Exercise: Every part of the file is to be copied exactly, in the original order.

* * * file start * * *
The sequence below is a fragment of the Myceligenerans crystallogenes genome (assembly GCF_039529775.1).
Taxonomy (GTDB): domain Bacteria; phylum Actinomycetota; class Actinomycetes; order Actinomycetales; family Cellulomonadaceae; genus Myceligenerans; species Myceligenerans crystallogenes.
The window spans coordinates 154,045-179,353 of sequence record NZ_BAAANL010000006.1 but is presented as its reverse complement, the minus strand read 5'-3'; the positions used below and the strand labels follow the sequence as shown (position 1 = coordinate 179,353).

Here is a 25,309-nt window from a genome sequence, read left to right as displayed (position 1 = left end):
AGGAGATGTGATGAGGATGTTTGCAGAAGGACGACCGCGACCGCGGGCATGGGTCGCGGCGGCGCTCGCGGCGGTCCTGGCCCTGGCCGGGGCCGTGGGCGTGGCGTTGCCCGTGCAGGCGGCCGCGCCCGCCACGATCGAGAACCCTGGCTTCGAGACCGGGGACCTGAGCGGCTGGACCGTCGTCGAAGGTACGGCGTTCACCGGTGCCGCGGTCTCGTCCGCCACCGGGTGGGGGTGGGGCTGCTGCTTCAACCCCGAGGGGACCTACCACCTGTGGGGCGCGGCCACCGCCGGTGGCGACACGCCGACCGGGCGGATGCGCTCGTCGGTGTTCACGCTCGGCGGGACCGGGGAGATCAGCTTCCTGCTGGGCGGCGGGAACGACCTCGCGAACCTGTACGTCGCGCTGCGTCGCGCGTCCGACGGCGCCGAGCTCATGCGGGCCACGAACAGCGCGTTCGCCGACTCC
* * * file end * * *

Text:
The sequence below is a fragment of the Myceligenerans crystallogenes genome (assembly GCF_039529775.1).
Taxonomy (GTDB): domain Bacteria; phylum Actinomycetota; class Actinomycetes; order Actinomycetales; family Cellulomonadaceae; genus Myceligenerans; species Myceligenerans crystallogenes.
The window spans coordinates 154,045-179,353 of sequence record NZ_BAAANL010000006.1 but is presented as its reverse complement, the minus strand read 5'-3'; the positions used below and the strand labels follow the sequence as shown (position 1 = coordinate 179,353).

Here is a 25,309-nt window from a genome sequence, read left to right as displayed (position 1 = left end):
AGGAGATGTGATGAGGATGTTTGCAGAAGGACGACCGCGACCGCGGGCATGGGTCGCGGCGGCGCTCGCGGCGGTCCTGGCCCTGGCCGGGGCCGTGGGCGTGGCGTTGCCCGTGCAGGCGGCCGCGCCCGCCACGATCGAGAACCCTGGCTTCGAGACCGGGGACCTGAGCGGCTGGACCGTCGTCGAAGGTACGGCGTTCACCGGTGCCGCGGTCTCGTCCGCCACCGGGTGGGGGTGGGGCTGCTGCTTCAACCCCGAGGGGACCTACCACCTGTGGGGCGCGGCCACCGCCGGTGGCGACACGCCGACCGGGCGGATGCGCTCGTCGGTGTTCACGCTCGGCGGGACCGGGGAGATCAGCTTCCTGCTGGGCGGCGGGAACGACCTCGCGAACCTGTACGTCGCGCTGCGTCGCGCGTCCGACGGCGCCGAGCTCATGCGGGCCACGAACAGCGCGTTCGCCGACTCC